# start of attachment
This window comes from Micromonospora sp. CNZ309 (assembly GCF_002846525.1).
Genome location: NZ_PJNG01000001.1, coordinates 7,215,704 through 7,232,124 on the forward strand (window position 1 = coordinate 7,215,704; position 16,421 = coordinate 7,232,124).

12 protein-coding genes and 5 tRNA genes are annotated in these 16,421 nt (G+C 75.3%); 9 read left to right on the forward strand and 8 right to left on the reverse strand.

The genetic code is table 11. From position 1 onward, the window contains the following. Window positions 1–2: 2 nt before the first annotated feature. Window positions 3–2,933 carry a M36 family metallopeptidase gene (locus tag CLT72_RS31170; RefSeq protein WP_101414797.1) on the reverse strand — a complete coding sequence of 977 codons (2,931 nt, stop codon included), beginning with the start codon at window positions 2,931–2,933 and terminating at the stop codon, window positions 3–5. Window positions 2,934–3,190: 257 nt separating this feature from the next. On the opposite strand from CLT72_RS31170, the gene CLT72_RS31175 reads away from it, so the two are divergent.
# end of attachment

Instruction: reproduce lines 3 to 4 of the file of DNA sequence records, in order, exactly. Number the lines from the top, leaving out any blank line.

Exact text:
12 protein-coding genes and 5 tRNA genes are annotated in these 16,421 nt (G+C 75.3%); 9 read left to right on the forward strand and 8 right to left on the reverse strand.

The genetic code is table 11. From position 1 onward, the window contains the following. Window positions 1–2: 2 nt before the first annotated feature. Window positions 3–2,933 carry a M36 family metallopeptidase gene (locus tag CLT72_RS31170; RefSeq protein WP_101414797.1) on the reverse strand — a complete coding sequence of 977 codons (2,931 nt, stop codon included), beginning with the start codon at window positions 2,931–2,933 and terminating at the stop codon, window positions 3–5. Window positions 2,934–3,190: 257 nt separating this feature from the next. On the opposite strand from CLT72_RS31170, the gene CLT72_RS31175 reads away from it, so the two are divergent.